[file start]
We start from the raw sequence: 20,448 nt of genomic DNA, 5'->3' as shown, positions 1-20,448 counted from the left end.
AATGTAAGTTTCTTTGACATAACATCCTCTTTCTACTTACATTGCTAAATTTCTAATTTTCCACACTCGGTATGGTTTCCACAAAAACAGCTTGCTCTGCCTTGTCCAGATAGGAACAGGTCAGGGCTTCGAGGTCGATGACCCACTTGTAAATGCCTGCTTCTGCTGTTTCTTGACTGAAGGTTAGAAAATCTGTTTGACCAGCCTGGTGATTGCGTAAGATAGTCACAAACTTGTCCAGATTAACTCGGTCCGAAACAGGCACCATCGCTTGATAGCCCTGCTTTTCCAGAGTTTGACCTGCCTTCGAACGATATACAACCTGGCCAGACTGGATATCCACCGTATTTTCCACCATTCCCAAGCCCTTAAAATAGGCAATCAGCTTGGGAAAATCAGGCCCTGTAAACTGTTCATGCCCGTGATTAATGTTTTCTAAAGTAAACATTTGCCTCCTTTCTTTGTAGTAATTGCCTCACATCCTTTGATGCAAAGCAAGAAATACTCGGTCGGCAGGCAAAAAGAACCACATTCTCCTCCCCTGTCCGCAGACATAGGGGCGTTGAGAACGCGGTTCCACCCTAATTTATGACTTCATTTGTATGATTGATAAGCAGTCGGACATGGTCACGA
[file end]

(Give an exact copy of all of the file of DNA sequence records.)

We start from the raw sequence: 20,448 nt of genomic DNA, 5'->3' as shown, positions 1-20,448 counted from the left end.
AATGTAAGTTTCTTTGACATAACATCCTCTTTCTACTTACATTGCTAAATTTCTAATTTTCCACACTCGGTATGGTTTCCACAAAAACAGCTTGCTCTGCCTTGTCCAGATAGGAACAGGTCAGGGCTTCGAGGTCGATGACCCACTTGTAAATGCCTGCTTCTGCTGTTTCTTGACTGAAGGTTAGAAAATCTGTTTGACCAGCCTGGTGATTGCGTAAGATAGTCACAAACTTGTCCAGATTAACTCGGTCCGAAACAGGCACCATCGCTTGATAGCCCTGCTTTTCCAGAGTTTGACCTGCCTTCGAACGATATACAACCTGGCCAGACTGGATATCCACCGTATTTTCCACCATTCCCAAGCCCTTAAAATAGGCAATCAGCTTGGGAAAATCAGGCCCTGTAAACTGTTCATGCCCGTGATTAATGTTTTCTAAAGTAAACATTTGCCTCCTTTCTTTGTAGTAATTGCCTCACATCCTTTGATGCAAAGCAAGAAATACTCGGTCGGCAGGCAAAAAGAACCACATTCTCCTCCCCTGTCCGCAGACATAGGGGCGTTGAGAACGCGGTTCCACCCTAATTTATGACTTCATTTGTATGATTGATAAGCAGTCGGACATGGTCACGA